Case Proposal: the service claims to be GDPR compliant for European users

I propose the following data to be a new case:

Fields Data
Name The service claims to be GDPR compliant for European users
Description The service has a different behavior towards users protected by the GDPR.
Classification good
Topic Topic Jurisdiction and governing laws (ToS;DR Phoenix)
Weight 20

Good idea!
This summarizes some important information that other cases could not cover.
I’d modify two things however:

  • The acronym is GDPR in English :wink:

  • Since other good cases include GDPR requirements (such as Case 195 and Case 140); I’d decrease the weight to 20 to avoid favouring a service too much for simply being compliant with laws


I agree with you for this point.

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I would change the wording to “the service claims to be GDPR compliant for European users”, as we have no way to know whether or not the service is actually compliant just by looking at the terms of service alone.

This would also open up the possibility to add many similar cases for other jurisdictions, e.g. Californa, Brazil, etc., that have similar laws.


I totally agree with you, and it’s true that we could later add points for each “big” law of geographical area as you said for Brazil, California, etc.

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I allow myself by this message to re-launch the discussions on this proposal of case.

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No adverse opinions have been expressed, so the case has been created.
I’ve created a similar case applying to CCPA (California Privacy Laws).

Regarding Brazilian privacy laws, I don’t know much about them, but the LGPD looks very similar to European laws (such as rights over personal data according to this article), so I’d propose to add in the description of Case 481 that it also applies to services compliant with similar data protection laws.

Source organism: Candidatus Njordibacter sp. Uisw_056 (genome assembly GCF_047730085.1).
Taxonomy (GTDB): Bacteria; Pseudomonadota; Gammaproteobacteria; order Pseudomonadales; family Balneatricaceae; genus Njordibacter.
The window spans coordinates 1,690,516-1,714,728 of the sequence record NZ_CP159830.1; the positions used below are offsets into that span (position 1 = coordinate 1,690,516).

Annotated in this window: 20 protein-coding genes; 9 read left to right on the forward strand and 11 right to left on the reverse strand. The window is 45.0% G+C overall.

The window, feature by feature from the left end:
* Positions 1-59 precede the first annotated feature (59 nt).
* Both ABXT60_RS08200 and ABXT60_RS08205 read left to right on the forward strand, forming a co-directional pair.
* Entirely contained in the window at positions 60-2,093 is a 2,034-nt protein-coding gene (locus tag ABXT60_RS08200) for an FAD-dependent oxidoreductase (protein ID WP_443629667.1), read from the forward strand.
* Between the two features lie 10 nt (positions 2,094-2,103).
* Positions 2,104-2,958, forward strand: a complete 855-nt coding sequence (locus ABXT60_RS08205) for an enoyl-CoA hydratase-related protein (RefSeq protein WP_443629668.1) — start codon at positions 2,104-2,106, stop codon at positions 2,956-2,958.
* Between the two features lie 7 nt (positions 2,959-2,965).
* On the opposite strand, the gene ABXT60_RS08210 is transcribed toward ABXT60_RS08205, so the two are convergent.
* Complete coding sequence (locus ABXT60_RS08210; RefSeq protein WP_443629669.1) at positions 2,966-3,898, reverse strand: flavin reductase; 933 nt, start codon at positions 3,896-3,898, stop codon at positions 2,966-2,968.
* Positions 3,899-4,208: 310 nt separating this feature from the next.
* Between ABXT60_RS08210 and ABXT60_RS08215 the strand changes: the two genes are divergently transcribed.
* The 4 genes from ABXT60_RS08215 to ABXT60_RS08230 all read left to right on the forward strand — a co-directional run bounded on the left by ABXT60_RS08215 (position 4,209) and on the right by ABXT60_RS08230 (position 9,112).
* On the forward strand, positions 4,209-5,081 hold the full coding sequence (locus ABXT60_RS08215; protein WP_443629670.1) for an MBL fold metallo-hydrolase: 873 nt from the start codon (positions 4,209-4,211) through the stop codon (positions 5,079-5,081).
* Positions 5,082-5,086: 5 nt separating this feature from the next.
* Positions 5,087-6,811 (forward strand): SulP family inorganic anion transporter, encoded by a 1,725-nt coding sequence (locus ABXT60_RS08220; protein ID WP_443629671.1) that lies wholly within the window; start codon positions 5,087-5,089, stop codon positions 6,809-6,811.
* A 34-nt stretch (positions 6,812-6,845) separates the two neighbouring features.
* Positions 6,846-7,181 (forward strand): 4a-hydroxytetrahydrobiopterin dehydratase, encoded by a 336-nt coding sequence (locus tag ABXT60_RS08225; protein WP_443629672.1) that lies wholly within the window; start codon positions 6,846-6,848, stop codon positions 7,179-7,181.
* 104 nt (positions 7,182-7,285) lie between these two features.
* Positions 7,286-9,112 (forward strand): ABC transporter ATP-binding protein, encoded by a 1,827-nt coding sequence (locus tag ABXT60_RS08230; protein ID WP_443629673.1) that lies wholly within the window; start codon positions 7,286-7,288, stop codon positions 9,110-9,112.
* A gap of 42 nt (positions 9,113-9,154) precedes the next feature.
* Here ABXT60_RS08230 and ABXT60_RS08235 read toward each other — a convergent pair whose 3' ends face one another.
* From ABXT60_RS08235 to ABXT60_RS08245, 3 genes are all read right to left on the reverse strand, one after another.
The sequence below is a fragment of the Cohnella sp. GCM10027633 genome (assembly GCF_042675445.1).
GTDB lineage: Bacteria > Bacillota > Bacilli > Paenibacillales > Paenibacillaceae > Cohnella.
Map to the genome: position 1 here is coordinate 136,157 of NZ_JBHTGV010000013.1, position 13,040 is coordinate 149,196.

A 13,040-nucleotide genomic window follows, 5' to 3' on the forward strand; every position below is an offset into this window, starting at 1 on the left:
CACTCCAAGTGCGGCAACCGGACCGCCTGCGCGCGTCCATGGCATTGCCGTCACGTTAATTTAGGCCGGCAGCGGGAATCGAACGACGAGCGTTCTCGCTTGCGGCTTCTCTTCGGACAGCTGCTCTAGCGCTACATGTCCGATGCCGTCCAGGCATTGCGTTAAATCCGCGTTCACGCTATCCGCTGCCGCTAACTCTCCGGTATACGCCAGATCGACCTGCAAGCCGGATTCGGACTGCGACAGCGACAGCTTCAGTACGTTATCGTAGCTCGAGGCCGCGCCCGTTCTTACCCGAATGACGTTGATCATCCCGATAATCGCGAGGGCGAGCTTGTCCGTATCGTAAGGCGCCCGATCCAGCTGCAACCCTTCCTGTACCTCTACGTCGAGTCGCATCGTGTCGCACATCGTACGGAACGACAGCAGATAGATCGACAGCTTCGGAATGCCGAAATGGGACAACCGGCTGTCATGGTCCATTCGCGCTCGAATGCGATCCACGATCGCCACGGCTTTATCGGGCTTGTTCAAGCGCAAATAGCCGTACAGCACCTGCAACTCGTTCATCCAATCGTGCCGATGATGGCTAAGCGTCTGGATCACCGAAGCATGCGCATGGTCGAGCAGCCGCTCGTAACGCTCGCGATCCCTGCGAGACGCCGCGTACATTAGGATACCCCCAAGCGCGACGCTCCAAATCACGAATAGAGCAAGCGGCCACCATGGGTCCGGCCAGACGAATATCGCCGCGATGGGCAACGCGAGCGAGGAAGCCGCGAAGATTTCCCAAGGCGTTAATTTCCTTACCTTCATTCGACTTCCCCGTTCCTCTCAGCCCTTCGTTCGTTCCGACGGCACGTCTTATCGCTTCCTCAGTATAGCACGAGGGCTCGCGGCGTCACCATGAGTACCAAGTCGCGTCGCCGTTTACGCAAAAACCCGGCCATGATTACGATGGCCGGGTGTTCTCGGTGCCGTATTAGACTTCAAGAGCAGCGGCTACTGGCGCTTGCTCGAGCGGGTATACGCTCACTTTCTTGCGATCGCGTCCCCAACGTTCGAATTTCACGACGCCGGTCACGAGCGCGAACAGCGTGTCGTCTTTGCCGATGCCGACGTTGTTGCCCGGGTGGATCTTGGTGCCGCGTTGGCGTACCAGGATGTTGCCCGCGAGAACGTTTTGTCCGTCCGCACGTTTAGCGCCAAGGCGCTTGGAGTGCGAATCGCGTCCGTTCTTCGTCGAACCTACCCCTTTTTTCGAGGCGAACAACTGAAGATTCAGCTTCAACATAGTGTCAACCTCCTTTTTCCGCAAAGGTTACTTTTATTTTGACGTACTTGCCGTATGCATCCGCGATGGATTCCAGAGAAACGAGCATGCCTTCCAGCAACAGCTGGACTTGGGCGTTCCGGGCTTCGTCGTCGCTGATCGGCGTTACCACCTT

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I don’t know the Brazilian privacy laws, but I suggest to add The Swiss privacy laws.

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Are Swiss privacy laws transborders too? If soo, I’d agree.

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I found this in the Swiss DPA (Data Protection Act).

"Art. 6 Communication transfrontière de données

1 Aucune donnée personnelle ne peut être communiquée à l’étranger si la person­nalité des personnes concernées devait s’en trouver gravement menacée, notamment du fait de l’absence d’une législation assurant un niveau de protection adéquat.

2 En dépit de l’absence d’une législation assurant un niveau de protection adéquat à l’étranger, des données personnelles peuvent être communiquées à l’étranger, à l’une des conditions suivantes uniquement:

des garanties suffisantes, notamment contractuelles, permettent d’assurer un niveau de protection adéquat à l’étranger;
la personne concernée a, en l’espèce, donné son consentement;
le traitement est en relation directe avec la conclusion ou l’exécution d’un con­trat et les données traitées concernent le cocontractant;
la communication est, en l’espèce, indispensable soit à la sauvegarde d’un intérêt public prépondérant, soit à la constatation, l’exercice ou la défense d’un droit en justice;
la communication est, en l’espèce, nécessaire pour protéger la vie ou l’intégrité corporelle de la personne concernée;